And one of the now one of the things I did want to bring up because I think it's such a great thing. But I want to talk about your podcast a little bit as well. And it is the bold business podcast that does a great, great, great podcast and I'm telling you, you've been you've been busy on that you do you have a lot of a lot of content out there a lot of great content out there as far as leadership and there's so much stuff out on that pocket. How is a doing a podcast? How's that been for for you? How's it
it turned into one of my boulders, Shawn, and just and then I had to discern it. Okay, so this was a backwards thing. Usually here it's in or it's out right? And you're ruthless that way. I was ruthless about figuring out how do you make it part of what we do here at redirection because it is my absolute hands down favorite thing to do with being guests on podcasts like yours, your end, all the shows that I've listened to, and the information that you're sharing is fantastic. And I come away with an at least one idea of some for something that I'm working on, in the near future or the day of as I'm listening. So that's fantastic. And you know, there's something to be said about just having conversation. So the way I started was I'm like, I kept talking to all these really cool people and getting really inspired. And they're telling me about these business problems that they've been grappling with. And I was like, I'm learning from this and inspired by it. Other people will be too, so I started recording them and sharing them in there came the podcast. Yeah, that's fantastic. It's a it's a great podcast. And I love the way that you have it on your homepage, by the way. That is Thank you, that is fantastic. I you I put the podcast at the bottom of your, your homepage. And for all the listeners, you know, we're going to there's gonna be links to your to your podcasts, there's gonna be links to your to your website, which is red direction.com. And the one of the things that you had on there was you had the the three step framework that will change both your relationships with meetings and with your team. What, what is that that is? And that's something that all the listeners can go and download and get this concept. All right, this concept for the three step framework to change your relationship with meetings is that none of us have enough time. So I'm I'm saying, Wow, wouldn't it be awesome if and I challenge you to take four hours a week in a row uninterrupted to have a president retreat, because it will change your business, because of all the things that will come up the way that you interface it will be uniquely your own to your workflow and style and companies initiatives.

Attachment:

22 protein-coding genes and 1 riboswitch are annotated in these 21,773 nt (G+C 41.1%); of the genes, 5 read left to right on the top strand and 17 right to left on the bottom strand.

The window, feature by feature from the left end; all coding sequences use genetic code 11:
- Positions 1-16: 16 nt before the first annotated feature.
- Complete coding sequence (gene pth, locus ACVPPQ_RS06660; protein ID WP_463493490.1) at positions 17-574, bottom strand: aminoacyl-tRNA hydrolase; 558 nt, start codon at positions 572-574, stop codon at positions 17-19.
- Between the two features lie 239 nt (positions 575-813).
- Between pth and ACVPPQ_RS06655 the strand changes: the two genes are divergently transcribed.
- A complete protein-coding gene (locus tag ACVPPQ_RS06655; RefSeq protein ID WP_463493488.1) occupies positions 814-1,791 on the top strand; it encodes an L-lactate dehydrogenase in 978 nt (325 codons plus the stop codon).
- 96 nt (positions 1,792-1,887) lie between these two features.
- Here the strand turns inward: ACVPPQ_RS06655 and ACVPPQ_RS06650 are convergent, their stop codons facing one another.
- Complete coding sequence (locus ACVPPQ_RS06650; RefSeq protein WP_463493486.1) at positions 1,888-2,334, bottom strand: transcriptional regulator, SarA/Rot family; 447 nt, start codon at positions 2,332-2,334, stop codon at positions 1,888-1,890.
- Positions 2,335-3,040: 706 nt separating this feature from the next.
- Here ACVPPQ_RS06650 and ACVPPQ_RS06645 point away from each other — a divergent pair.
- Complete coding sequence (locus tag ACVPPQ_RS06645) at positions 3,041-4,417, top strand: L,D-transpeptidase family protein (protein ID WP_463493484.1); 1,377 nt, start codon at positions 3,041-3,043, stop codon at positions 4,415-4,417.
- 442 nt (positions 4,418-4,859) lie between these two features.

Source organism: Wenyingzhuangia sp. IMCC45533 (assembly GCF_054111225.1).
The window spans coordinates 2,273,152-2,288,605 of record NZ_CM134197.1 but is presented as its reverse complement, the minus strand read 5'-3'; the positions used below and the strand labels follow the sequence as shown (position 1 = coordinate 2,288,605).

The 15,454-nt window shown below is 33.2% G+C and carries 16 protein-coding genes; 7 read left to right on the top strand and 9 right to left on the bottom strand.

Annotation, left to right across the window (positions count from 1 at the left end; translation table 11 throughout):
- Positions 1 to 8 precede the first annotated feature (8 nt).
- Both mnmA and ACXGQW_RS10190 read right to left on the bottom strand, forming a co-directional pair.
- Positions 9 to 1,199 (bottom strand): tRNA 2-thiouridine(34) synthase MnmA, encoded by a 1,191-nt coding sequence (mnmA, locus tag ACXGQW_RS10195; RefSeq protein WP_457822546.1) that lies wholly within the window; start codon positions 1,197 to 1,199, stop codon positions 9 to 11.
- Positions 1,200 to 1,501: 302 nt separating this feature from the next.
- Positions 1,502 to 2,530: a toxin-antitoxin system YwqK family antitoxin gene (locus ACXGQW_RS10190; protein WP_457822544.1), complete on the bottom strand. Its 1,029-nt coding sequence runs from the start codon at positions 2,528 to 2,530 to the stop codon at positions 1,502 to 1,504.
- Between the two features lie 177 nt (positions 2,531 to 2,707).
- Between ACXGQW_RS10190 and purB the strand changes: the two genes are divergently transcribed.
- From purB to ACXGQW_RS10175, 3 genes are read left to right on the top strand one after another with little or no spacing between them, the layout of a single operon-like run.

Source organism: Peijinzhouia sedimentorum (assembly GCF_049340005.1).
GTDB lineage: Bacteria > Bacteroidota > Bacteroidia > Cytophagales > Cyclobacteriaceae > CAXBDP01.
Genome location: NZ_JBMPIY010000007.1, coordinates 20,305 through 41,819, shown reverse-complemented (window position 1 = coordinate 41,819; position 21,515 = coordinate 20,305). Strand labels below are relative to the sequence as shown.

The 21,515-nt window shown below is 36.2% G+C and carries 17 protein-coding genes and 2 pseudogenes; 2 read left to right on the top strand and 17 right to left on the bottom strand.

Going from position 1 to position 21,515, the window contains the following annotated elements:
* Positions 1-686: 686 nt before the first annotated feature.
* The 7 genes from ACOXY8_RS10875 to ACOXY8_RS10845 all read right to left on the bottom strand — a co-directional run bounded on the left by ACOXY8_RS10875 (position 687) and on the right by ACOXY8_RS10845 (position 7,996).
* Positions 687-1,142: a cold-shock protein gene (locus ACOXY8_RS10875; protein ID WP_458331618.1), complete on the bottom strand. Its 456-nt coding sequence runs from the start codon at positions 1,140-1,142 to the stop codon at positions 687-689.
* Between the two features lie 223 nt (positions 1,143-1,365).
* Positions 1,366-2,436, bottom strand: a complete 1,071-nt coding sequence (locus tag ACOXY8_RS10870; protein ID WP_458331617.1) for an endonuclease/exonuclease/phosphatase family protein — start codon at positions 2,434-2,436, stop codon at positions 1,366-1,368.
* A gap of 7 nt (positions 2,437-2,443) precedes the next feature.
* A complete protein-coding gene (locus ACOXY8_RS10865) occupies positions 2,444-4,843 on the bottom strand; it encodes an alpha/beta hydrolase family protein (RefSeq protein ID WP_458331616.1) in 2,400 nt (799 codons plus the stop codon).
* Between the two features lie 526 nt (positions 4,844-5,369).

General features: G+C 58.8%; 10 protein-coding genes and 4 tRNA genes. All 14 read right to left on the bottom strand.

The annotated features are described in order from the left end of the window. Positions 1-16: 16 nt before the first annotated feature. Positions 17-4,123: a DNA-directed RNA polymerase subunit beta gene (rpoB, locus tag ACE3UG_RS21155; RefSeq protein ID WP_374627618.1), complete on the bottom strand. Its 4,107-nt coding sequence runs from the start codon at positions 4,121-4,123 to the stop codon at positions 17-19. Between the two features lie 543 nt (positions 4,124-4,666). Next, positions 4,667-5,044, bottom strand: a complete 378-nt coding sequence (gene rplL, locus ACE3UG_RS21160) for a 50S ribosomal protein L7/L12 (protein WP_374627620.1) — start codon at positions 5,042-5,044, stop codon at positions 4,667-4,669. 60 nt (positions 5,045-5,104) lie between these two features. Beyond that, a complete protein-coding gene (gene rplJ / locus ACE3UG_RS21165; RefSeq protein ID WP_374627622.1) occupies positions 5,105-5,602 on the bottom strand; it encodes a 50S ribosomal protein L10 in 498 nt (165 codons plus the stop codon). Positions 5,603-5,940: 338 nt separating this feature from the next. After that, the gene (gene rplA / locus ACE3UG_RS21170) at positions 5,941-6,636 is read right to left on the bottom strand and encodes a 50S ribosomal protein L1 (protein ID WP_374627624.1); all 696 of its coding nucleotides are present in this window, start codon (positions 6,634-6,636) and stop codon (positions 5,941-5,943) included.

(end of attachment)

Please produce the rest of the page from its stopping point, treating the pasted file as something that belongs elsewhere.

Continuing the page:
But you need more time. And that's why I created this, this little book. And it's little it's short. It's only like 10 pages long, I think. And the purpose of it is to talk about what is a good meeting. How do you have a great meeting? And do you really need the meetings that you've got happening? No. I know. Do you know? Okay, so here I did this, right? I believe in walking the walk. So I come up with this thing. And I'm like, this is great. And I'm like, but I don't think I do it. So I put myself through the process. And I got rid of 25% of my meetings right off the bat. I 25% more time in my week by following my own advice. That's genius.
Sounds like oh my gosh, this works. And I will tell you, the team that works with me. They were like, oh, you're a little more accessible. Oh, you're responding to us a little faster. Oh,